As product lifecycle management (PLM) rounds the corner on its second decade, the maturing software category is...
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being transformed by a handful of technologies designed to open up product-related data to a broader audience outside of engineering. Now the information is presented in a way that facilitates more effective decision making and makes PLM integration easier across manufacturing.
The rise of cloud computing as a more flexible and cost-effective deployment option, the integration of social networking capabilities, and new methods for visually presenting rich product-related data to a wider spectrum of users will have the greatest impact on next-generation offerings and help expand PLM’s reach throughout the supply chain, according to analysts.
“PLM is now a process that involves people from different disciplines, different backgrounds and different cultures,” said Joe Barkai, a practice director covering PLM trends for IDC in Framingham, Mass. “It’s not really about providing one version of the truth, but providing people who are decision makers within the product lifecycle their own version of the truth … in a way that’s comfortable and that they can trust so they can make effective decisions.”
Finding the right visual mix for PLM
One way to facilitate that interchange is to make more pervasive use of visual information so users -- be they design engineers or maintenance-support personnel -- can participate in the product-development process armed with tools and data that make sense for their role, Barkai said. PLM platforms have traditionally had visualization capabilities, but they have been limited, restricted to viewing three-dimensional geometries from a single computer-aided design (CAD) system with a focus on individual parts instead of full assemblies.
Expanding the definition of 3-D data beyond CAD files to encompass such things as bills of materials (BOMs), finish information or customer requirements and then serving that material up in a visual context will promote better collaboration and more analytical decision making earlier in the development process.
To foster interaction, PLM platforms are beginning to incorporate such technologies as role-based portals, dashboards and analytics tools along with improved 3-D visualization functions that present product data in a richer context. As a result, a design engineer might interact with a 3-D model to optimize tolerances or make structural changes, while a quality-control engineer could work with the same visual model to pinpoint problems related to the close proximity of parts.
“If you just get a list of parts and failure rates and you have two [parts] with high failure rates in different parts of the BOM, you don’t necessarily see the relationship between them,” Barkai explained. “But if you look into a 3-D model of the product, and parts with failure rates above the threshold are color-coded, all of a sudden there is clarity when two parts happen to be near each other.”
3-D product data is not the only ingredient in this new visual mix. Equally important is finding a way to incorporate unstructured data that resides both inside and outside the organization in a way that helps people understand its context, according to Peter Bilello, president of CIMdata, a PLM consulting firm in Ann Arbor, Mich.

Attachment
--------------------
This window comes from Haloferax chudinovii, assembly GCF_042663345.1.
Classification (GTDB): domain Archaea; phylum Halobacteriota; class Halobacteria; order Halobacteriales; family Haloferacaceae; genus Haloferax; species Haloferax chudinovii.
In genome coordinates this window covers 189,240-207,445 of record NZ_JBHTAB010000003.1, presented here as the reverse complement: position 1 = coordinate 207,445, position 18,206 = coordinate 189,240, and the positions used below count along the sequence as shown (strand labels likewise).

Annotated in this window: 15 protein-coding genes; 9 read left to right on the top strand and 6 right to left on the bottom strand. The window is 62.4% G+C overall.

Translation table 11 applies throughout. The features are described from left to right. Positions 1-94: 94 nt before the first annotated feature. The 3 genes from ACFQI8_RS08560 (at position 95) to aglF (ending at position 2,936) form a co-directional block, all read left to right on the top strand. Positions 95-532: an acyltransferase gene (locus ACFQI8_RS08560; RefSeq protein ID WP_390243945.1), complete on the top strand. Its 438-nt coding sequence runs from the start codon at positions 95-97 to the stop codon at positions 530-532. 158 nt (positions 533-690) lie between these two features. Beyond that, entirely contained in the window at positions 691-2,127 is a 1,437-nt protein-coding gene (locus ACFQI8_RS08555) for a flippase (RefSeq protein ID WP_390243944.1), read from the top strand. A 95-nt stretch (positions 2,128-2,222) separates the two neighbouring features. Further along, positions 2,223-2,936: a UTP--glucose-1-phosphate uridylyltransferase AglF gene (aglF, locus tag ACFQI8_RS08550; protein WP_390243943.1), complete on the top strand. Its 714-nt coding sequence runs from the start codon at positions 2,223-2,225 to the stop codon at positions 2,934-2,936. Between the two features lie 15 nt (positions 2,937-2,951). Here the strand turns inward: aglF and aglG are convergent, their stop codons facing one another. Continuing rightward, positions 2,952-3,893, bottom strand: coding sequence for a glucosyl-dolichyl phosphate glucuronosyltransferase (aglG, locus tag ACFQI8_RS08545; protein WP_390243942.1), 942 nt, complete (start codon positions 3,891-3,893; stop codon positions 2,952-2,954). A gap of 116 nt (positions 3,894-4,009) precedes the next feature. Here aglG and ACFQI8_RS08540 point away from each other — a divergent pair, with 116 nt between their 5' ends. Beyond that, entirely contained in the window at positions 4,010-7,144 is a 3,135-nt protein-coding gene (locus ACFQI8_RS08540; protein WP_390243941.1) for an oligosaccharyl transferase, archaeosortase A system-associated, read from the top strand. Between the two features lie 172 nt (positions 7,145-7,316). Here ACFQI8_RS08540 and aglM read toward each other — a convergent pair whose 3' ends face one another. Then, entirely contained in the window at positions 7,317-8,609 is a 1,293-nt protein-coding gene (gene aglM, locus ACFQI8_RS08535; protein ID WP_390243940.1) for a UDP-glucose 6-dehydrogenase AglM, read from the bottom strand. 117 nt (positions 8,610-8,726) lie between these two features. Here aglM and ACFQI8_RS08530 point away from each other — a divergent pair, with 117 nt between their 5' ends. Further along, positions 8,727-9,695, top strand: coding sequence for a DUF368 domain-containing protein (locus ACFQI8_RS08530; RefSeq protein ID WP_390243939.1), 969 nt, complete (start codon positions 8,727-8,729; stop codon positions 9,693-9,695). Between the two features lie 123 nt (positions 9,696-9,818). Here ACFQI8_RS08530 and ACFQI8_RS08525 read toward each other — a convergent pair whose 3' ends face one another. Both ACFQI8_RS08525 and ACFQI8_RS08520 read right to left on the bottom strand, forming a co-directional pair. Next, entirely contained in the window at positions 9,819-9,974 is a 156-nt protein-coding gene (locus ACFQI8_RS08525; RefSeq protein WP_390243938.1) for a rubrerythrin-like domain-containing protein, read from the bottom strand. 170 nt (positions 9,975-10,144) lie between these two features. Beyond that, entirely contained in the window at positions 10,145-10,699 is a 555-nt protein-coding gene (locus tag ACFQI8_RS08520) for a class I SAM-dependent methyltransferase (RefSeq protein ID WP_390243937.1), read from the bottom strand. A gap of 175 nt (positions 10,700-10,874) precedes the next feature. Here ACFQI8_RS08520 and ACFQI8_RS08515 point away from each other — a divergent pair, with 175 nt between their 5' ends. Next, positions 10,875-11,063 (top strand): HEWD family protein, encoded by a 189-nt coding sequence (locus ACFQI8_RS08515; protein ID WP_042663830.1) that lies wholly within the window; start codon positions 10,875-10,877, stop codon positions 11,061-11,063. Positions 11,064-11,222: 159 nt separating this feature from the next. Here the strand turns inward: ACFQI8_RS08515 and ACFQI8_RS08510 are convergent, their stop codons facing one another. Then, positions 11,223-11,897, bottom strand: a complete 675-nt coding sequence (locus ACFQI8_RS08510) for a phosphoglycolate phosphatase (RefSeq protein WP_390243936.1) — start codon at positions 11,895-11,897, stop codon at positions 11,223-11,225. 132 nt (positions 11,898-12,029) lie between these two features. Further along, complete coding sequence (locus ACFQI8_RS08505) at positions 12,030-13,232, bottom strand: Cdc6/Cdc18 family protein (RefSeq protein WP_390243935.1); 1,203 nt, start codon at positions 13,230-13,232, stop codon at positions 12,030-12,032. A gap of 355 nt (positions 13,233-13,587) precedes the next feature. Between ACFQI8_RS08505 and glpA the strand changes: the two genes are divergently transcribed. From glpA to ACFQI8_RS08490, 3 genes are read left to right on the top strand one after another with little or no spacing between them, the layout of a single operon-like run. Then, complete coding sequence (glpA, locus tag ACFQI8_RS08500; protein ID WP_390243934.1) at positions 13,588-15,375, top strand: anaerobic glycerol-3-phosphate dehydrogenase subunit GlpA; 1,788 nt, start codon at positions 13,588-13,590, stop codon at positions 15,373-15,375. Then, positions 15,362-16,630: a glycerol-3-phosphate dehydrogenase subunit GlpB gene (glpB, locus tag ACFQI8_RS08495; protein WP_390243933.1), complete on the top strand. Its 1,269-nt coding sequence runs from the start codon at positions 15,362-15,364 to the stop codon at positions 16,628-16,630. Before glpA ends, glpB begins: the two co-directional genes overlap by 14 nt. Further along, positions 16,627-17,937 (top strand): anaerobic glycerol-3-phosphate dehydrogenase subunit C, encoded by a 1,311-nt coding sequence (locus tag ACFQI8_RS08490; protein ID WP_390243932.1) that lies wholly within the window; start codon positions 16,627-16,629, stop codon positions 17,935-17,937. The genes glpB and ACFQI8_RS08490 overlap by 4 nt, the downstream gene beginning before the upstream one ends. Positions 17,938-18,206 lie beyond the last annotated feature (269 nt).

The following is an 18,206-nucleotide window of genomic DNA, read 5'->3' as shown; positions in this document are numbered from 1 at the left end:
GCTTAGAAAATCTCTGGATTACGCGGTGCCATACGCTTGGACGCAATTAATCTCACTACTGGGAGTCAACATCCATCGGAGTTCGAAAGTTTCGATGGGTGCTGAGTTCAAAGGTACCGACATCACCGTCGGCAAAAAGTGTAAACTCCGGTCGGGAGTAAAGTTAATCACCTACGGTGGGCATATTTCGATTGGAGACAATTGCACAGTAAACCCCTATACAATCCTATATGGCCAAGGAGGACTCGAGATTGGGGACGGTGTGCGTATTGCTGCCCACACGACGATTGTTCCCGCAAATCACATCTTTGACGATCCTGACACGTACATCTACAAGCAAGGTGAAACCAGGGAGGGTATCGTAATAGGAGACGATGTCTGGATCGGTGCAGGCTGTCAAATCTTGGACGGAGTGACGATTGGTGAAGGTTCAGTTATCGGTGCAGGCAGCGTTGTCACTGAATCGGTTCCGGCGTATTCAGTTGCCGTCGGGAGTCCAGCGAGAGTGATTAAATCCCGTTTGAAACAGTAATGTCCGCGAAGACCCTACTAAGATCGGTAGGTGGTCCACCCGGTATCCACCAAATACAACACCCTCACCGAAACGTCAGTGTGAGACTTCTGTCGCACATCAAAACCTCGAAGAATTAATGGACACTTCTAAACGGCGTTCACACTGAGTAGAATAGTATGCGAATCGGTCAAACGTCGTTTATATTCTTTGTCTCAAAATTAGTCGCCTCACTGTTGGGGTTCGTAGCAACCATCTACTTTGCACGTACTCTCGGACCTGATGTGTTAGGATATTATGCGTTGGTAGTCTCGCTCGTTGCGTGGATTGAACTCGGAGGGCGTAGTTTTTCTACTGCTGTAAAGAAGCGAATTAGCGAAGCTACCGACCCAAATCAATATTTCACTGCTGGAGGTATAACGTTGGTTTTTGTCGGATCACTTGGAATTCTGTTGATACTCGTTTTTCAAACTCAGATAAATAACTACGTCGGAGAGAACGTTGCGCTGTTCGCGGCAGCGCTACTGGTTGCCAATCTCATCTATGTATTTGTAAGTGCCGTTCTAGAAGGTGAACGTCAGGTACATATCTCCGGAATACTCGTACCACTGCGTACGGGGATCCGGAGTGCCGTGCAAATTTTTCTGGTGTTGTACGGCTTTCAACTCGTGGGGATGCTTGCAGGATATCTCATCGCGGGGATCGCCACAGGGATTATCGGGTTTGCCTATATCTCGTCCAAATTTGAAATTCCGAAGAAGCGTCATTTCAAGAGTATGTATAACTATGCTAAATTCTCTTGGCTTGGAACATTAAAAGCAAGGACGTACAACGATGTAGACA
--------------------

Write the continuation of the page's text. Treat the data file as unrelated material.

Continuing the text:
Product-related data sitting in blogs, website comments and market-trend information are valuable additions to a PLM repository that can have a major impact on product designs, Bilello said. In addition, as social networking creeps into the product-development process, it will generate a wealth of information and foster knowledge sharing, both integral to PLM.
“We believe it’s critical to understand all information no matter where it exists -- inside an organization, inside the PLM environment, or outside an organization in the cloud,” Bilello said.
PLM heads to the cloud
The still amorphous universe known as the cloud is another area likely to have a significant impact on PLM. To date, hosted and Software as a Service (SaaS) PLM systems have lagged behind such other enterprise platforms as on-demand CRM or ERP. Companies have been hesitant to embrace the cloud for PLM primarily because of concerns about the security of moving critical intellectual property out from under their control.
Yet as security concerns ebb and trust in the cloud grows, there is plenty of opportunity for leveraging the technology to gain scalability and efficiencies for compute-intensive applications like computer-aided engineering and collaboration within a globally-dispersed design team. “Being able to provide more computing services without requiring companies to increase their number of servers is key,” said John MacKrell, vice president of CIMdata.
Rather than first floating traditional product data management or design functions in the cloud, analyst Marc Halpern sees potential in other areas of PLM. Field maintenance and service applications or product analytics are likely candidates to take advantage of the flexibility and scalability of the cloud without raising issues over the security of core intellectual property, said Halpern, vice president of research and manufacturing at Gartner Inc. in Stamford, Conn.
Despite the potential of the cloud and other technology advances, Halpern contends the industry still needs to do a better job of solving the core problems that PLM originally set out to address. “Many manufacturers are still sorting through the fundamentals of product data management,” he said. “As vendors head into greener pastures, [manufacturers] are thinking the promises of the 1990s still haven’t been fully resolved.”